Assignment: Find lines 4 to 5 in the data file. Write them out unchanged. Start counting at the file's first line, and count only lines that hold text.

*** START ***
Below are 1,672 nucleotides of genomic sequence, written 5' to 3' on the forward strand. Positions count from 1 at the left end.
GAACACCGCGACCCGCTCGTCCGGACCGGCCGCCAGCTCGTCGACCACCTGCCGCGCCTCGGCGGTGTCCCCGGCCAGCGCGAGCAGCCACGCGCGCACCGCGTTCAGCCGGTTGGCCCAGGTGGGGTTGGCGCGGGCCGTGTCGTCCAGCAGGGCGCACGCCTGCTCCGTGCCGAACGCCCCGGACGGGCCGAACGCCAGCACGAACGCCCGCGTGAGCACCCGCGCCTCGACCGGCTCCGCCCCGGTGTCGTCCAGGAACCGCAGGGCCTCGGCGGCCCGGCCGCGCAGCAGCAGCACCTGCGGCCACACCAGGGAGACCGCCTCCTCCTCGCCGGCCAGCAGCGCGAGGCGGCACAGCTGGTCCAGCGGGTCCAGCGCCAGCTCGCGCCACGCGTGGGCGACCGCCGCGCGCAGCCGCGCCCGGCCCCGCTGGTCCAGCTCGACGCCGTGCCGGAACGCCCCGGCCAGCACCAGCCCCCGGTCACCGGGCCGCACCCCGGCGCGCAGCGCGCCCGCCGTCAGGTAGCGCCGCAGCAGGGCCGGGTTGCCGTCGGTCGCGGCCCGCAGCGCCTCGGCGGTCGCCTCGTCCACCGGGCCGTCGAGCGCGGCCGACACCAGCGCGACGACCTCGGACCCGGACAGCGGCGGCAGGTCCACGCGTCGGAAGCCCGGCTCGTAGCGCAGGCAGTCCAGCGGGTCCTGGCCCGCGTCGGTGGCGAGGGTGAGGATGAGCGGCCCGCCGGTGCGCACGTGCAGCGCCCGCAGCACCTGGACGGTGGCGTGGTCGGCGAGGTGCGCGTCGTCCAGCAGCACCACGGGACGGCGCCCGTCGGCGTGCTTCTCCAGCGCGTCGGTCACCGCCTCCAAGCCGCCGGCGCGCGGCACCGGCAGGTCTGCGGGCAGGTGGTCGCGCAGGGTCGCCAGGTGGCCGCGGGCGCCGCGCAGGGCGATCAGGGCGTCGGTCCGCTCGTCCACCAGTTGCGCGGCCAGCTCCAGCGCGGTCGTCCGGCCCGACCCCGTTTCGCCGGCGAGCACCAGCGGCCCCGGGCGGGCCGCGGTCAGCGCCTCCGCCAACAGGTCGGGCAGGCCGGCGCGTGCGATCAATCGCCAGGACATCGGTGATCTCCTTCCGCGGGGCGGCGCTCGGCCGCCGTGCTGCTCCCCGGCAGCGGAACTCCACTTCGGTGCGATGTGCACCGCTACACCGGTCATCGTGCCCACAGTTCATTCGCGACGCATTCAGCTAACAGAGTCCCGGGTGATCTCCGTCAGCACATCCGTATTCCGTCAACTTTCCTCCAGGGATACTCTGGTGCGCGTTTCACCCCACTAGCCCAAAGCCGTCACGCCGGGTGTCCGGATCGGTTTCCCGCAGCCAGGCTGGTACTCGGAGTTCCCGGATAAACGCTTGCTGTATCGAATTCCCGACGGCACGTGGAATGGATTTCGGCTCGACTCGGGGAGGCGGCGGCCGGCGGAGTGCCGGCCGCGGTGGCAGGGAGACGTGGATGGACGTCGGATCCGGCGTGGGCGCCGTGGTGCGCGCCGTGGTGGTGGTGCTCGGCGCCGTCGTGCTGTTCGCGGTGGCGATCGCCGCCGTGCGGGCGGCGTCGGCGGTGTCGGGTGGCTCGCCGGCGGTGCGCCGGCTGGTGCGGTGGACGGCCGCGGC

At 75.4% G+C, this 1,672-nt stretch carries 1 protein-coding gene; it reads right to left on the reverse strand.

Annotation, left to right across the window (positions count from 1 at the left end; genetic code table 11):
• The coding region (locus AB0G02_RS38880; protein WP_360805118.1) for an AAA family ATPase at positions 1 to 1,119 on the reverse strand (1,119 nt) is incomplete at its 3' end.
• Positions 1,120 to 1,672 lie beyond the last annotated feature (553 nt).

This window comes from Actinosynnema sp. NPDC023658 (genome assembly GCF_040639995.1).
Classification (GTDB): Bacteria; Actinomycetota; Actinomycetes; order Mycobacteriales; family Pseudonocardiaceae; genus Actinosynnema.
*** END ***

Annotation, left to right across the window (positions count from 1 at the left end; genetic code table 11):
• The coding region (locus AB0G02_RS38880; protein WP_360805118.1) for an AAA family ATPase at positions 1 to 1,119 on the reverse strand (1,119 nt) is incomplete at its 3' end.